The Wump World (1970)
by Bill Peet
Houghton Mifflin, 44 pages. $9
On the surface, this serves as a parable for children about the environmental damage that humans can do. Underneath however as in most of Bill Peet’s work another agenda is at play, which is a confrontation between humanity and the doubt, emptiness and fear that makes the empty pursuit of status and material prestige seem a tempting option.
The Wump World features a planet inhabited by Wumps, who are friendly capybara-like animals who are not particularly exceptional. Like Hobbits, or most people, Wumps specialize in nothing in particular except existence itself. They munch the sweet green grass and frolic in the sun and probably think very little about the big questions of life. Like small children or other innocents, they are still somewhat in love with life itself and concern themselves with nothing greater.
A spaceship lands and discharges a new species, called — in the kind of dead-hand obvious imagery one can use in children’s books — the Pollutians. They have come from a “worn-out world” and are glad to have found a new one for their use. In short order, they tear down the trees and rip up the grass and replace them with concrete, on which they build giant cities complete with “hundred-story skyscrapers.” They are noisy, frenetic, and dump trash in the rivers and fill the skies with smoke.
The Wumps retreat to underground caves where they cower and await deliverance. In the meantime, the cities expand to cover the entire world. The Pollutians work hard at this transformation, but also bicker among themselves and generally seem aimless outside of their hard work in transforming the new world. In the meantime, their own pollution makes the world uninhabitable for them, so they declare it worn-out as well and seek another one. Spaceships explore and find a new place. Then the Pollutians leave.
The story is unexceptional and obvious, even manipulative at its core. To most of us, it seems a preachy parable of environmentalism and nothing more, about what we might expect from the late 1960s and the hippie era. But there is more to this than meets the initial eye. The story of the Pollutians is not so much the external effects of their actions, but the internal hollowness which propels them. These are people without purpose for whom consumption and destruction have become a life quest, even if a suicidal one.
Within the bright colors didacticism of this story lurks the story of emptiness in the soul. The Pollutians have no depth to them and no concern for anything but their own comforts and wealth. This void propels them forward into outer space as it sucks them into inner space, turning them into a type of yeast which consumes all resources and then either moves on or dies. They are their own self-destruction but, unable to suicide, they perpetrate that destruction on others.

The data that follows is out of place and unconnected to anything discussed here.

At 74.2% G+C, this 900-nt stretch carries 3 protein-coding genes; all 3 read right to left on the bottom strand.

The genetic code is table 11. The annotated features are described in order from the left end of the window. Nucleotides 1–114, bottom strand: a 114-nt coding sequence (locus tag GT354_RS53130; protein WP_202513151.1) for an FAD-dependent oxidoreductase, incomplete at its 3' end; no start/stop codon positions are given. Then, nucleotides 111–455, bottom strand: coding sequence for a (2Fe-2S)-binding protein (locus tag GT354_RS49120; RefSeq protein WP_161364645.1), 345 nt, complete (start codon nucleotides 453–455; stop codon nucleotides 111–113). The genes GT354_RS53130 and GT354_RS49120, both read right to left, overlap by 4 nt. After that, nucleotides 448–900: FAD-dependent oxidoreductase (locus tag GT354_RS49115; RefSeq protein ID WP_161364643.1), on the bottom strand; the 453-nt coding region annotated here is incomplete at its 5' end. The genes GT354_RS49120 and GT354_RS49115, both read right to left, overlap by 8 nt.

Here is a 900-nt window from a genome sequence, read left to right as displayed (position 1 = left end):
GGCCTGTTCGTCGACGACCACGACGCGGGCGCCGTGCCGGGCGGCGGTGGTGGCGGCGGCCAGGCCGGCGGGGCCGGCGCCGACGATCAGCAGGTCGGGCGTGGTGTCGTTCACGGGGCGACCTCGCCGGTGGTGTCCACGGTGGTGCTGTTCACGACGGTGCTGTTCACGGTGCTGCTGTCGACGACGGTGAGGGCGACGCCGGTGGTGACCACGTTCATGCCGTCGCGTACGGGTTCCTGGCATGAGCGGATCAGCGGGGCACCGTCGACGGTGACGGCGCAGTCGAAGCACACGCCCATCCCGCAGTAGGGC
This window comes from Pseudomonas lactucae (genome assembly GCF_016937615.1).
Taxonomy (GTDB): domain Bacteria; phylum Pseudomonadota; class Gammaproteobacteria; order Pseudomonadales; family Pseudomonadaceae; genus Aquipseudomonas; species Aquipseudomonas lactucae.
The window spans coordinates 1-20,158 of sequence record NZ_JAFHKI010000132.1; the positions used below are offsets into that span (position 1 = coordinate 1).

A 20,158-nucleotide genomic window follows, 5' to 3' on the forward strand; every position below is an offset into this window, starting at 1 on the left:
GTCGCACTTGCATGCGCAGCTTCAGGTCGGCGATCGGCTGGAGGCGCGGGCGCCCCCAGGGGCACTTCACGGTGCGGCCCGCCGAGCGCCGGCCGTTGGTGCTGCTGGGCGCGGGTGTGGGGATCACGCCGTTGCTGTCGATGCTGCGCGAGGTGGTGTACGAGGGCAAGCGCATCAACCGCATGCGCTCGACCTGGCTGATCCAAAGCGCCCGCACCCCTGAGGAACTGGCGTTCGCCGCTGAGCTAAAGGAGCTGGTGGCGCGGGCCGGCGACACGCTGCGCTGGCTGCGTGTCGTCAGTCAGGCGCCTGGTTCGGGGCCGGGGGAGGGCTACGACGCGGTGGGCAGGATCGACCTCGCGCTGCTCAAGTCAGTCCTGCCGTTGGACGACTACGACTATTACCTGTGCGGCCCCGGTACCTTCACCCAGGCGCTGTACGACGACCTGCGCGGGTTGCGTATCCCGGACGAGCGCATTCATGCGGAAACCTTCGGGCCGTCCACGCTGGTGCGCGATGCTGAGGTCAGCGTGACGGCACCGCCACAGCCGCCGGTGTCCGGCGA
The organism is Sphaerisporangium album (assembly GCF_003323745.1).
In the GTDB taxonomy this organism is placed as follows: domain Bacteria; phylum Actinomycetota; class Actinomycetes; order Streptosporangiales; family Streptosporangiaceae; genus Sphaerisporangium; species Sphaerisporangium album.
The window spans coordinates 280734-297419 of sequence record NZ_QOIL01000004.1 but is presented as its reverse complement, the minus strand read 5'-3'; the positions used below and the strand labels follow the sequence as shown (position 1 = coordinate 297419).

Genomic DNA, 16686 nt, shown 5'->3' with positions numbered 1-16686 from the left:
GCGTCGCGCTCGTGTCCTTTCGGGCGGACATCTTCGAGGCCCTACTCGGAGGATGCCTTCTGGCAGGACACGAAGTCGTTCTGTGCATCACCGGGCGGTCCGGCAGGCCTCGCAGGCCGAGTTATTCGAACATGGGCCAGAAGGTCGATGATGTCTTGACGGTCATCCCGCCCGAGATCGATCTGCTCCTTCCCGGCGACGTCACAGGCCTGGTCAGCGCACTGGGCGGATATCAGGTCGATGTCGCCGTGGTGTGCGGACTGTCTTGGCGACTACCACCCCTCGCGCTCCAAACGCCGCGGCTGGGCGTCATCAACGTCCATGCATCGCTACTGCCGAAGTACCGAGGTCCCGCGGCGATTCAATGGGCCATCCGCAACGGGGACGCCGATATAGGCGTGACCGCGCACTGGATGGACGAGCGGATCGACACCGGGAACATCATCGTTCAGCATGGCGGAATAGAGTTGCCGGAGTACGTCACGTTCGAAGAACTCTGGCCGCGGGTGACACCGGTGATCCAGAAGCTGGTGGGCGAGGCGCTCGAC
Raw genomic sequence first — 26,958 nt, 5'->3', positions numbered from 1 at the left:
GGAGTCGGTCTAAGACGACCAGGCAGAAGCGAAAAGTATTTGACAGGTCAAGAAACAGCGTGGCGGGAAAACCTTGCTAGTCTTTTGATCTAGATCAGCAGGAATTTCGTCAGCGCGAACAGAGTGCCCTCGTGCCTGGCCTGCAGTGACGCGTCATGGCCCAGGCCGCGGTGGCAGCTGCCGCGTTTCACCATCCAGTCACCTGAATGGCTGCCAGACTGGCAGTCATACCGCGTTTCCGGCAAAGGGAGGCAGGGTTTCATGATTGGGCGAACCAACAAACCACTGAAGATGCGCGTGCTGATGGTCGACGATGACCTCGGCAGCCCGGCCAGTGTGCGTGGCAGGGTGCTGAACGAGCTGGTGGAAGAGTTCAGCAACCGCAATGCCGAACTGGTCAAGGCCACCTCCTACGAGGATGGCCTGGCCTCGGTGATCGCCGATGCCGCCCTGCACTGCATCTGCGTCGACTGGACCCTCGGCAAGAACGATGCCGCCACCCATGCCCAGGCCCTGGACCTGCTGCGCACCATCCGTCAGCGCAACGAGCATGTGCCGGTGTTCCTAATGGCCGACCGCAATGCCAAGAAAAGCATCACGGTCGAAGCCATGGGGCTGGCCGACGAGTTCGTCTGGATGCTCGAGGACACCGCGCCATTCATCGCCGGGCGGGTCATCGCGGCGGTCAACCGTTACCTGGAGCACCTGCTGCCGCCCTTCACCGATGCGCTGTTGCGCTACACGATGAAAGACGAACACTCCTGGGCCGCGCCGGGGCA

For those of us who grew up in Generation X, both stories were familiar. We saw firsthand as our childhood play areas were consumed by an endless procession of condominiums, apartments, factories and skyscrapers. We were told by well-meaning but fatalistic adults that this was simply progress, or humanity advancing, and that all these new people needed places to sleep, work and live. But it also rang hollow, because we saw the haunted looks on the faces of adults going to work and the misery and rage they took out on us after another fun day at the office. Soon it became clear that the plan was no plan except more, more and more of everything to conceal our lack of direction and even more, our absence of a Wump-like innocence and enjoyment of life. It was as if the curse of Eden’s apple finally bit us back.
This book remains vivid in the imaginations of those who read it because it perfectly diagnoses our modern morass, which begins in the soul and not the fingertips. We have no purpose. Lacking any motivation for something larger than ourselves — something for which God is a surrogate, since to know God we must first love the process of life itself or we are simply projecting self-interest into the realm of the spirit — we have fallen into our inner voids and like Stockholm Syndrome victims, have embraced that dark emptiness and now wield it as a sword, consuming all that falls under our control and replacing it with literal garbage as if in the image of our discarded hopes. The innocents, children born into this age, have carried this burden for too long. Either we end it or it ends us, but not first before purging all goodness and innocence wherever we go.